A vegan chocolate dessert that tastes great. No, really

This comforting chocolate pudding ticks most boxes, and not just for vegans

Vanessa Greenwood’s vegan chocolate pudding. Photograph: Harry Weir

Vanessa Greenwood’s vegan chocolate pudding. Photograph: Harry Weir

 

It is always good to have a go-to dessert that everyone will enjoy when entertaining. A sign of the times is that in recent years many cookbooks include lots more wheat and dairy-free alternatives. As someone who belongs to a family who are marginally lactose intolerant (self-diagnosed admittedly), we have been pleasantly surprised at the array of lactose-free spreads, milk, ice-creams and cheeses available. 

Now that we are experiencing a meteoric rise in people’s appetite for vegan food you can be more confident preparing delicious treats once you have a canny knowledge of ingredients that can be used as substitutes or alternatives in standard baking. 

So what does it mean if you want to bake a vegan dessert – the prospect of which can flummox even the most adventurous baker. Don’t let the idea scare you. In a nutshell, it means no eggs, no dairy and as vegans abstain from all animal products . . . no honey. Rather than rule out 90 per cent of people’s top desserts, you’ll be amazed at how many sumptuous desserts you can bake that can be made vegan and that non-vegans will also enjoy. 

This comforting chocolate pudding ticks most vegan boxes. With lots of households in study mode at this time of year, this could be just the dessert to lift the spirits on the eve of the Leaving and Junior Cert exams, especially if someone is vegan.

Look out for the vegan logo on chocolate, sold in some speciality food shops.  Nóbó (the Irish dairy-free ice cream brand) has recently brought a delicious vegan chocolate bar to the market. Select Stores in Dalkey village has an excellent range of vegan chocolate, all of which is competitively priced so it is worth stocking up while there. Some high-quality brands may not actually have the vegan logo on their labelling, but I have been reliably informed by elite vegans that the “organic” Green & Black’s chocolate passes the litmus test.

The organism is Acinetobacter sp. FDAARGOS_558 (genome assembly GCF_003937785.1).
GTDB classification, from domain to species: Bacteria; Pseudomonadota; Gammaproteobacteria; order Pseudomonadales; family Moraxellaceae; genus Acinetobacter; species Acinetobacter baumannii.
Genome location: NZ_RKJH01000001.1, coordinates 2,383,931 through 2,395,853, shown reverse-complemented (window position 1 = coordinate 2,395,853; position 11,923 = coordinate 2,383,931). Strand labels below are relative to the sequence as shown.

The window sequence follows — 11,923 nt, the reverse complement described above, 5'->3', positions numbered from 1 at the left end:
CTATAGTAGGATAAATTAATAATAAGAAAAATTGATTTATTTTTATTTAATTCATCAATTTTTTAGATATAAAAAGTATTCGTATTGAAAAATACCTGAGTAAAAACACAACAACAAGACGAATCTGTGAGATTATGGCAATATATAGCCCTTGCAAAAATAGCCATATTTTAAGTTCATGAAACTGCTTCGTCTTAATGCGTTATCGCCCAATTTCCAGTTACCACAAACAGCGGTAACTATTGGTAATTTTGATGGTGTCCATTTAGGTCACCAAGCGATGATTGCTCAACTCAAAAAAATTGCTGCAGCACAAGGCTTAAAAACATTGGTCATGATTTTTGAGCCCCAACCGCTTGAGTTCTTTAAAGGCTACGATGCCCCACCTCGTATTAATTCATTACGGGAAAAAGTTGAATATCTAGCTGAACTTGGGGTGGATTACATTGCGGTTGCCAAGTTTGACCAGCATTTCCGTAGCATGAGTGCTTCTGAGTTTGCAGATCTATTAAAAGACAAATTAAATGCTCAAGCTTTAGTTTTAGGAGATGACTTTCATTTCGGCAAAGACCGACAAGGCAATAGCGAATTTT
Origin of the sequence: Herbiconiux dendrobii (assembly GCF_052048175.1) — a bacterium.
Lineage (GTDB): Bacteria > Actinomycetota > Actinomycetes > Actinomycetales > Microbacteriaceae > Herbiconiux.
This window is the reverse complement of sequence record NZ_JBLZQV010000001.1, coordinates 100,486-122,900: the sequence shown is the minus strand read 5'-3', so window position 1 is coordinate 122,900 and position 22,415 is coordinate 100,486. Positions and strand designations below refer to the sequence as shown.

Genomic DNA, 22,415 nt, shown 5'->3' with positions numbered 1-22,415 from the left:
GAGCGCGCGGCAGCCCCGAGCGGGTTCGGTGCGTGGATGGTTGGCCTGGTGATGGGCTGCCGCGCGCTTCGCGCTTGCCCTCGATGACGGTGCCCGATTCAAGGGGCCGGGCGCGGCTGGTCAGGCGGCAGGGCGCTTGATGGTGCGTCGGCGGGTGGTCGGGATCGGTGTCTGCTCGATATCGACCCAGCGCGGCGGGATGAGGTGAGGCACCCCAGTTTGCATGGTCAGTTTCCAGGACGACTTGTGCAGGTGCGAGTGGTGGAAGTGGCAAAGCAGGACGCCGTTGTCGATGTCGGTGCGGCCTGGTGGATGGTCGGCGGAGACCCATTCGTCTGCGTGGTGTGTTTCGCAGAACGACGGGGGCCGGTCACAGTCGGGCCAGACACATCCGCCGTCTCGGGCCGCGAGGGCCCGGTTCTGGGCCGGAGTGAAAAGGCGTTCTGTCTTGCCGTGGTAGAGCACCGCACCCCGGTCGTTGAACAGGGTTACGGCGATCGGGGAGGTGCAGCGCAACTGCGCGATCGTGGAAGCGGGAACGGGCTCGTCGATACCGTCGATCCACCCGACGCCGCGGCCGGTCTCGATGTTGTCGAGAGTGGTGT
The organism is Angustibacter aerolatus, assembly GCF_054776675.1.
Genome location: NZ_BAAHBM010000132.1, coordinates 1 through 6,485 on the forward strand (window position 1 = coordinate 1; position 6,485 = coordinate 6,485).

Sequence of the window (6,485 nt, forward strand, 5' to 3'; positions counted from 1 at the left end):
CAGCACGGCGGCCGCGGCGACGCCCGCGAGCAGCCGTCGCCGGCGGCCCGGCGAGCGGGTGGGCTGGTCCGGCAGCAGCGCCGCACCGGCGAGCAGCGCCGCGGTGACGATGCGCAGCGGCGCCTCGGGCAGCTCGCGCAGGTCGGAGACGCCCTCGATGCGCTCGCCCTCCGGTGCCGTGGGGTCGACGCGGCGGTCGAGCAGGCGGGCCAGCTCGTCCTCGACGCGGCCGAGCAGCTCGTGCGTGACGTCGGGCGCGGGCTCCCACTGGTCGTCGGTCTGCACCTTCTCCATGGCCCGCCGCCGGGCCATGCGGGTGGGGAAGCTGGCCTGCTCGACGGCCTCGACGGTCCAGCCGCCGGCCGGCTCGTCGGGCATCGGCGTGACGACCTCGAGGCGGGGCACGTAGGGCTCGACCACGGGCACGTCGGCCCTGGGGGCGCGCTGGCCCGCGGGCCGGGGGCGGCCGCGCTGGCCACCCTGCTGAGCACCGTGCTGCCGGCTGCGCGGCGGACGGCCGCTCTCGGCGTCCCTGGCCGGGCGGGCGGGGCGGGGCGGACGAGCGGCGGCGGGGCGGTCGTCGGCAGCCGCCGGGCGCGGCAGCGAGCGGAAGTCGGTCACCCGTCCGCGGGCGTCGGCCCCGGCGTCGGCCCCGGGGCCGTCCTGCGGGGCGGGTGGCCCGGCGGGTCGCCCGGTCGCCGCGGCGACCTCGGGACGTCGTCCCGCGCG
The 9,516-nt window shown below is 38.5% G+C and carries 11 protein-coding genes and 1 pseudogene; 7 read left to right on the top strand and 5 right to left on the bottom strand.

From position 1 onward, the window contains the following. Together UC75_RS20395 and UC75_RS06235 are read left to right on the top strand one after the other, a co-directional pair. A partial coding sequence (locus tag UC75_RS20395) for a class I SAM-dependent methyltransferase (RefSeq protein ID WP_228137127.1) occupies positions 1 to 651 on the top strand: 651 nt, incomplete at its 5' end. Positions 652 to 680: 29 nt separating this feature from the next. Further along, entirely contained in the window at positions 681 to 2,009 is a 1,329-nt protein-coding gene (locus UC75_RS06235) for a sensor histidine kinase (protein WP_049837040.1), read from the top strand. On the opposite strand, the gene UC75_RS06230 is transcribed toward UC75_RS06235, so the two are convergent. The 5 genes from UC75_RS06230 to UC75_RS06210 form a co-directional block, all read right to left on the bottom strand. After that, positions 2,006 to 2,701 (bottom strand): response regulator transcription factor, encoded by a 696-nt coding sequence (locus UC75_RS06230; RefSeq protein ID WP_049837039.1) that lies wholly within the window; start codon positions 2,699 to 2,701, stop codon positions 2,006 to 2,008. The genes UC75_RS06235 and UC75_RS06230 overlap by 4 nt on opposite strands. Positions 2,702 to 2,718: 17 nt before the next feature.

Variation

Any unprocessed plant food is vegan, so you can also add fruit and nuts to this recipe. For a special occasion why not blitz frozen summer berries with sugar to make a coulis to serve alongside the hot pudding.  

Vegan chocolate pudding

Serves 6

Ingredients

100g dark chocolate (min 65% cocoa solids)

1 large ripe banana (or two small bananas)

2 tbsp maple syrup

1 tsp vanilla extract

100g dairy free spread (plus extra for greasing)

100g caster sugar

120g self-raising flour

3 tbsp cocoa powder

pinch salt

75ml oat milk (plus extra if needed)

Method

1. Grease a shallow ovenproof dish. Preheat the oven to 180°C fan.

2. Melt the chocolate in a small bowl set over a pan of lightly simmering water (or melt and stir at 10-second intervals in the microwave). Set aside.

3. Using either a small food processor or a handheld stick blender and a jug, blitz the banana and maple syrup together. Stir the puréed banana into the melted chocolate. Add in the vanilla essence.

4. Cream together the dairy free spread and caster sugar until smooth. Mix in the chocolate/banana mixture to a smooth batter.

5. Sieve together the flour, cocoa powder and salt and in two batches, mix the dry ingredients into the wet mixture.

6. Add in all or as much of the oat milk as needed to give a smooth, thick, but slightly loose batter.

7. Pour the batter into the greased ovenproof dish.

8. Bake for 20-25 minutes until the outer surface looks set, and the mixture is still slightly softer in the centre (this indicates that the pudding will be deliciously oozy in the centre).

9. Serve straight from the oven.

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